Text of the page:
Music » Music Features

Sense of Place

England’s Emily Barker finds a musical home at Phillips Recording.



While "The Memphis Sound" was refined and heralded from the 1950s-'70s, attracting artists from all over the world, it lost its drawing power as the last century drew to a close. But lately it's been on the rise again, exhibit A being the mega-hit "Uptown Funk," recorded at Royal Studios. I spoke with producer Matt Ross-Spang about recording singer/songwriter Emily Barker's soulful new album, Sweet Kind of Blue, and why international artists fall in love with not just Sam Phillips Recording Service, but the city and its people.

  • Stacie Huckeba

Memphis Flyer: Is Memphis attracting more artists who want a certain sound?

Matt Ross-Spang: They're coming now. I used to joke about this — it seems like they always come and do the one funky track. "We have this one funky song, so we're gonna go to Memphis." And that would end up being the coolest song on the record. But really, you should do the whole record here. And you gotta finish it here. You gotta do the whole thing here, or it's not the same feel.

Emily was looking for a producer. She talked about cutting it in Nashville, but I really wanted her to see Memphis. So we met here and did some songwriting. Of course, I took her to Pho Binh and Gus's Fried Chicken, and it was over after that. She wanted to do the whole thing here.

It's funny how this room, but also this city, is like the extra member in the band. It really influences people, the sound and song choice, the way people play. So I'm a big proponent of trying to get everyone I can to come here because it's such an integral part of what we do.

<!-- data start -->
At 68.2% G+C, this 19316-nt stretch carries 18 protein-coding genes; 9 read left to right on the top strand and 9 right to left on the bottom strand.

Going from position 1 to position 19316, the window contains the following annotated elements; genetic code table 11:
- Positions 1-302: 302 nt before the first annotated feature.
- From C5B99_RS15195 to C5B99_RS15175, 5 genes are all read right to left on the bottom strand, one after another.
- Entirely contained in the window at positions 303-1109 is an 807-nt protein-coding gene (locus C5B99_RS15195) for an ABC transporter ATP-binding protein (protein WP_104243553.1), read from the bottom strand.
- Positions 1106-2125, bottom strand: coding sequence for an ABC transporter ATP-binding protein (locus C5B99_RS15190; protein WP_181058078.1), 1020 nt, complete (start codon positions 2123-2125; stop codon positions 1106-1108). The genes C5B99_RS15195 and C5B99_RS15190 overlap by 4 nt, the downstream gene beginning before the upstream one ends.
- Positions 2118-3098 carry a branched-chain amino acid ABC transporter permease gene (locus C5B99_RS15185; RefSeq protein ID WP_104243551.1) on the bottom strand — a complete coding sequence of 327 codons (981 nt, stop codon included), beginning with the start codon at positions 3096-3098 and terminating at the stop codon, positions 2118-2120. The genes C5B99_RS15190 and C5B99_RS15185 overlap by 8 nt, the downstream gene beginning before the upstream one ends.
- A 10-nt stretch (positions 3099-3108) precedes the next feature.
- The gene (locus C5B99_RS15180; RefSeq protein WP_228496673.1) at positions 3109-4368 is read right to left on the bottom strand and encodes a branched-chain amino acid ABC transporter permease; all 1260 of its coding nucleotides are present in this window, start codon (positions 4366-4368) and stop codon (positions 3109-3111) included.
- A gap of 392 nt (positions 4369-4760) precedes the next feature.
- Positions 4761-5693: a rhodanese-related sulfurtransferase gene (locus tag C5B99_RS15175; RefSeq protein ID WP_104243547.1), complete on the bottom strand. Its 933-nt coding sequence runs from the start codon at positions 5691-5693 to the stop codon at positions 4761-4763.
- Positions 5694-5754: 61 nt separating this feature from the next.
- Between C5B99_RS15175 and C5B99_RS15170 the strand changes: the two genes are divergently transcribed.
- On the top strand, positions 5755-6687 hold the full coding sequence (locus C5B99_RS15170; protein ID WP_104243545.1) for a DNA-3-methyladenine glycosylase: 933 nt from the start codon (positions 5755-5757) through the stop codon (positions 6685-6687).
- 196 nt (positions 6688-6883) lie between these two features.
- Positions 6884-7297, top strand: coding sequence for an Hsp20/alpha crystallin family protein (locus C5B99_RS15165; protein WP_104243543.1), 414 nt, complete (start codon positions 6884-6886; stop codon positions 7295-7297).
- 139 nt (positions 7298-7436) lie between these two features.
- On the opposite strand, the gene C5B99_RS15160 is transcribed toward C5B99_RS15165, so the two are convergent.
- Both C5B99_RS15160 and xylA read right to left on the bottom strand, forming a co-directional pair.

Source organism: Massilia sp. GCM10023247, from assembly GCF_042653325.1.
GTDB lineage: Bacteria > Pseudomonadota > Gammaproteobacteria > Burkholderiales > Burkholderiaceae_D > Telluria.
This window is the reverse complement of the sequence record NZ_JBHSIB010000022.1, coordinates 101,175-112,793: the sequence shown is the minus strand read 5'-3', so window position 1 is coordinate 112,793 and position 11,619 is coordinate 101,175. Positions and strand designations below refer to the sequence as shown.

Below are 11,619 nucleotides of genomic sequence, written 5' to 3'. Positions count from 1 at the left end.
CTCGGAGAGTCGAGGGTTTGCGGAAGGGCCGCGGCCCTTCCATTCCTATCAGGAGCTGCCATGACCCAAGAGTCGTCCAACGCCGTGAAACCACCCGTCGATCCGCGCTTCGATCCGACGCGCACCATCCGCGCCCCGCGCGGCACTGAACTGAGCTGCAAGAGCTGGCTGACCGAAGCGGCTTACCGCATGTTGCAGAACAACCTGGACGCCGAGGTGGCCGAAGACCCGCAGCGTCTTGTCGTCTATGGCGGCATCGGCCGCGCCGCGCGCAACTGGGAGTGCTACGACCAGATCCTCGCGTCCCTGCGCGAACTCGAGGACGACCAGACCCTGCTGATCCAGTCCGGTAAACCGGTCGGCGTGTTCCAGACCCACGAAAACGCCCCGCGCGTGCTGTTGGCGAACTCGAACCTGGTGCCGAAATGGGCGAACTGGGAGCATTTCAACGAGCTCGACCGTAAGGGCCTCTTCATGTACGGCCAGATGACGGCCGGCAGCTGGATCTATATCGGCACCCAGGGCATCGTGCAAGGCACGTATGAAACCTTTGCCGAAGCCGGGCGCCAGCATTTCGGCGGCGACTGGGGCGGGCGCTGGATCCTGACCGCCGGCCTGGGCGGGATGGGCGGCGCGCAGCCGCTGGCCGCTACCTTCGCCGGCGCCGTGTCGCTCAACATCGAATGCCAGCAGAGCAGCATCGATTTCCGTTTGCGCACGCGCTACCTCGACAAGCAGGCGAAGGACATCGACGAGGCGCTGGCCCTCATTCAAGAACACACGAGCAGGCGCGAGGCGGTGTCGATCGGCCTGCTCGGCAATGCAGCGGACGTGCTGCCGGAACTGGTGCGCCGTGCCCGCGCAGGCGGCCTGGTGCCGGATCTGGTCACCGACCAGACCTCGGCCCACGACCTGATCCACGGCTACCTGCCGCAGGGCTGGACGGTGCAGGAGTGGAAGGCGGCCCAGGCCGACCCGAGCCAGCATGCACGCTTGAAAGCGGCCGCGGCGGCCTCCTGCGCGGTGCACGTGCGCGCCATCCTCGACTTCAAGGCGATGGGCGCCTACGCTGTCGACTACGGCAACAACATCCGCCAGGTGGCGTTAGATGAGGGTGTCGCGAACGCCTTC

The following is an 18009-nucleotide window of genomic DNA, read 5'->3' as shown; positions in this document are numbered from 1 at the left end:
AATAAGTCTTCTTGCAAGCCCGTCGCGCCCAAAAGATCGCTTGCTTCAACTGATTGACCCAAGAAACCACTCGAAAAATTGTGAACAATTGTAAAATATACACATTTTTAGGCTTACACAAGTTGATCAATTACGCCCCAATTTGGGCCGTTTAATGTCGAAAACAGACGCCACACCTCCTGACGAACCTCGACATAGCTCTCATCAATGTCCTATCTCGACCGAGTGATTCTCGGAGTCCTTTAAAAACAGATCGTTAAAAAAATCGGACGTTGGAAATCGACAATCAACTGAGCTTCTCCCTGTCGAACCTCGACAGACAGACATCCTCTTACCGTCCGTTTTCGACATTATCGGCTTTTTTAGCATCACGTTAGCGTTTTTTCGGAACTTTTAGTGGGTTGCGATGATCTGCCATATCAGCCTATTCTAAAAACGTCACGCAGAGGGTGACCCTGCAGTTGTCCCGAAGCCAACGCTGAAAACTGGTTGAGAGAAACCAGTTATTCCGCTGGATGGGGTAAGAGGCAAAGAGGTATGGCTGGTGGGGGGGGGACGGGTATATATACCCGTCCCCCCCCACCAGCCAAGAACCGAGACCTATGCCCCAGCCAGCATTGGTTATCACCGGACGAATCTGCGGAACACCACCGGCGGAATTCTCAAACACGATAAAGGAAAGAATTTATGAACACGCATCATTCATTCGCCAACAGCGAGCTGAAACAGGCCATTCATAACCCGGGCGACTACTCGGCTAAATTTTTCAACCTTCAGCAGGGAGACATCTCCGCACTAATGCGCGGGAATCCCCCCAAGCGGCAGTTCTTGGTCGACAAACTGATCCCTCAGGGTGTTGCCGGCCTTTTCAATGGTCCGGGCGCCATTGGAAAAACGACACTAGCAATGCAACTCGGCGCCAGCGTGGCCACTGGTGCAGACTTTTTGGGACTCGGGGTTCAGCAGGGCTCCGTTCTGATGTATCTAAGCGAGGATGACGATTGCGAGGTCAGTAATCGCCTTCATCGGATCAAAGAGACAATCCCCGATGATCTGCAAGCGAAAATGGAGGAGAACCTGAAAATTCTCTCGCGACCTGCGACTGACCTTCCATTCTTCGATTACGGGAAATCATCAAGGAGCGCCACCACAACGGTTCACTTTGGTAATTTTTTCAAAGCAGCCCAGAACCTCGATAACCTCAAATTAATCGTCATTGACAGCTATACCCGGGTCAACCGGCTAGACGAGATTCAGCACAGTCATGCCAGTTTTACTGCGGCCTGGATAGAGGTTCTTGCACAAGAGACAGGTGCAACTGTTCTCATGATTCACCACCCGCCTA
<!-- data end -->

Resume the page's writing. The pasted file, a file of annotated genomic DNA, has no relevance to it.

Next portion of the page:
That sense of place, that sense of a particular room, is part of the magic of older recordings. Even when doing overdubs, you get settled in there, you don't mail tracks from L.A.

Yeah, I agree. It's everybody in a room together. Whether they do it at the same time, or in parts, everyone's there as one unit. The stuff Sam Phillips did, or Willie Mitchell, or Chips Moman, you can tell it's their record, but they don't put their fingerprint on it so much that it changes the artist's sound. They just help facilitate, but at the same time you know that was cut at Royal, or it was cut at American. I love that kind of thumbprint on the track.

So how was Emily's record put together?

I like to do it all on the floor. I don't like people to memorize or chart the song before we get there. So she let me put the band together, and I got some of my favorite Memphis guys. We just let, in this case, Steve Potts, Dave Smith, Rick Steff, and Dave Cousar come up with parts, maybe change a chord. And it's always lovely when an artist is okay to let you get your hands all over their songs. She'd show us the song, 30 seconds later we're playing it, and there's no overthinking it. A lot of these were country songs, and they became grooves. She was really great with letting that happen.

There were no rehearsals. Everything was nailed in two or three takes. It's all live vocals on Emily's part. The only thing we punched would be a harmony or strings or something. The musicians have all played together many times, but it's been a while, so it was like a really cool family reunion. And they just killed it. I still get goosebumps listening to "Sister Goodbye." I think that was the first one we tracked, and it set the tone for the whole record. Emily played and sang live. We went till we got the take. And we all loved the rough mixes that [engineer] Jeff Powell did right after tracking. So I just added a little reverb now and then, and it was done. It was a matter of "don't ruin it; we already had it."

Emily Barker plays the Levitt Shell Sunday, October 15th at 7 p.m.

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